Christ the King Sunday
Year 2: November 24, 2019
When We Were Alone by David A. Robertson
(Written for ages 4-8)
Comment: Commentator Rolfe Jacobson rightly points out that the central irony of this story – about people rediscovering an ancient story – is that it is a fairly unknown story itself!He recounts talking to two learned Bible teachers, neither of whom can recall hearing this story as a child. The rediscovery of the Torah is, in a way, a rediscovering of family history. In Robertson’s book about the legacy of Native American boarding schools, a young girl learns about her grandmother – Nókom – and the many things she does to maintain a connection to her history, despite her experience at the boarding school. Nókom wears bright colors to protest the bland uniforms designed to make the Native American children blend in. She wears her hair long, speaks her native language (Cree), and spends time with her brother – all things that were taken from her during childhood. Because Nókom intentionally does these things, she is able to keep her culture alive. Josiah tries to reclaim his culture, repenting of the ways the people have fallen away from the instruction of Torah. This is an opportunity to talk with children about family traditions, church practices, or other things that set your community apart.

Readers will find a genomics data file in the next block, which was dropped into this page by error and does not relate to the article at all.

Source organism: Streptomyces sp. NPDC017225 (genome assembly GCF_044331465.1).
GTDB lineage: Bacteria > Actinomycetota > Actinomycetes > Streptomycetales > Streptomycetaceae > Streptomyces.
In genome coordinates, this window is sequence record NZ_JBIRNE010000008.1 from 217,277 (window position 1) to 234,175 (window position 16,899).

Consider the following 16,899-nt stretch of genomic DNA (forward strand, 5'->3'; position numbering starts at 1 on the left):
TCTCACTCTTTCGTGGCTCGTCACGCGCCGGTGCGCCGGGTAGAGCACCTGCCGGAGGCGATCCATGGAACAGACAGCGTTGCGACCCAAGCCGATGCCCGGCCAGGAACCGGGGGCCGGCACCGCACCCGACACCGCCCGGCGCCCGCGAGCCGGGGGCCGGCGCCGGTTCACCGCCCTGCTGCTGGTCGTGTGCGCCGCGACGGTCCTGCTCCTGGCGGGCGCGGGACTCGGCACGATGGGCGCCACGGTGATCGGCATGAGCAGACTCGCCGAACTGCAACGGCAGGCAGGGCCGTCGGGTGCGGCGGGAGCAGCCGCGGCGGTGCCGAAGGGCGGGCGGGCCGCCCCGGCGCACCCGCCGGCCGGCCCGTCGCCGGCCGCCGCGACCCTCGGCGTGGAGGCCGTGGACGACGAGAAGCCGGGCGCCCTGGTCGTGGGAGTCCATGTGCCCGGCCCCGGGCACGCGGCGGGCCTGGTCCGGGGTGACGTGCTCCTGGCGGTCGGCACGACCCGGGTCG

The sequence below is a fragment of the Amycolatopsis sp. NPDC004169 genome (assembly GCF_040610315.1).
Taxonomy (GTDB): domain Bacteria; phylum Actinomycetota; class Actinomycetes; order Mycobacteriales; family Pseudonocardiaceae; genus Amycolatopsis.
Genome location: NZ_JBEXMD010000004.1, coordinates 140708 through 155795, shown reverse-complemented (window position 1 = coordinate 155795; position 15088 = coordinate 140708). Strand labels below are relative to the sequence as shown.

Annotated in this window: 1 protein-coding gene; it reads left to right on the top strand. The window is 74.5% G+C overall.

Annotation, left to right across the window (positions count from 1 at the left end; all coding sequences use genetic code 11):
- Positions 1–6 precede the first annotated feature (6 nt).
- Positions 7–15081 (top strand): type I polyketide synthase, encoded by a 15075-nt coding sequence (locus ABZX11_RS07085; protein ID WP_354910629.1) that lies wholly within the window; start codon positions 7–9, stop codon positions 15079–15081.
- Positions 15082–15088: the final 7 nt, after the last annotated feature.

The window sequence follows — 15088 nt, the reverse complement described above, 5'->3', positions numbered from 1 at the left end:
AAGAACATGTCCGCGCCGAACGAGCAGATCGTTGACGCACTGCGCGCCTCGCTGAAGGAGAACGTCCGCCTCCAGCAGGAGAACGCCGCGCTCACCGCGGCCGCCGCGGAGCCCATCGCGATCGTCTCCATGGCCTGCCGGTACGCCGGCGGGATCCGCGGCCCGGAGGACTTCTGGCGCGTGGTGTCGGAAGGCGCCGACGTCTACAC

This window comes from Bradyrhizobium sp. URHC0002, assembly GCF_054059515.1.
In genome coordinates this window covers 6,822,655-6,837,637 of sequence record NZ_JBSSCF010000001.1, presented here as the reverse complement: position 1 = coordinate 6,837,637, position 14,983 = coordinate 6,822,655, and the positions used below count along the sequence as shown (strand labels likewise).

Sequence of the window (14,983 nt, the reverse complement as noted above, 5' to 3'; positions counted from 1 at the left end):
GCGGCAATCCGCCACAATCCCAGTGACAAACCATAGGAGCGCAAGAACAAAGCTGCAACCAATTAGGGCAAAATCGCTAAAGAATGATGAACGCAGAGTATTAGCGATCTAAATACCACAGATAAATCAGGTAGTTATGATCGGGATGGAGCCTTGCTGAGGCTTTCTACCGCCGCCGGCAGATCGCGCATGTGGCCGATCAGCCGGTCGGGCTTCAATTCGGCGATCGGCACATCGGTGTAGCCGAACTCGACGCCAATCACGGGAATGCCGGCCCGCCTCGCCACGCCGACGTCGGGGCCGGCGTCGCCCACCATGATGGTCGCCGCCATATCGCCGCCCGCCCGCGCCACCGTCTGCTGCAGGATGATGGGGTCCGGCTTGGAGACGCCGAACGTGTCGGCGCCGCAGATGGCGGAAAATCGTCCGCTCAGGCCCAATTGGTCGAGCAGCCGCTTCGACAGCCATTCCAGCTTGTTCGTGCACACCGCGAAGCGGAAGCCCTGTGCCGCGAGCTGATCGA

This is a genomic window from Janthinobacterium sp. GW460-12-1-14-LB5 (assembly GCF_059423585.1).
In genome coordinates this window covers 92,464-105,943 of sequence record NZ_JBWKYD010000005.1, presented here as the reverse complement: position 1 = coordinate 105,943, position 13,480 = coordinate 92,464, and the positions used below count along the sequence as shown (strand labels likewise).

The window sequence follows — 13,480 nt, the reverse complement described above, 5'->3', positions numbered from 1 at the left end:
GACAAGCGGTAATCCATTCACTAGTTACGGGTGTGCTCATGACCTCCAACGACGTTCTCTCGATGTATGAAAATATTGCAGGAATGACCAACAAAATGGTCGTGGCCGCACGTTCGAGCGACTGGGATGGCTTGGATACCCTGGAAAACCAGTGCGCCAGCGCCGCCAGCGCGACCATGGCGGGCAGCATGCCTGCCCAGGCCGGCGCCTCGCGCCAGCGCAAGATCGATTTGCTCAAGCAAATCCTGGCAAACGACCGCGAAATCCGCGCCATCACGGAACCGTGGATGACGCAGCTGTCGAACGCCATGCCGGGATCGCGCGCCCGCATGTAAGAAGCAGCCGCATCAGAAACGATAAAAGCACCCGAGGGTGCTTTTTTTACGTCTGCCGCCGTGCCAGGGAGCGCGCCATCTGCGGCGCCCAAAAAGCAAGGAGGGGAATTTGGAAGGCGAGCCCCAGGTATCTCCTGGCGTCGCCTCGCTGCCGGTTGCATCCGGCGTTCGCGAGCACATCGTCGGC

Thanks to Union Presbyterian Seminary graduate Joshua Andrzeewski for writing the Year 2 Narrative Lectionary Links.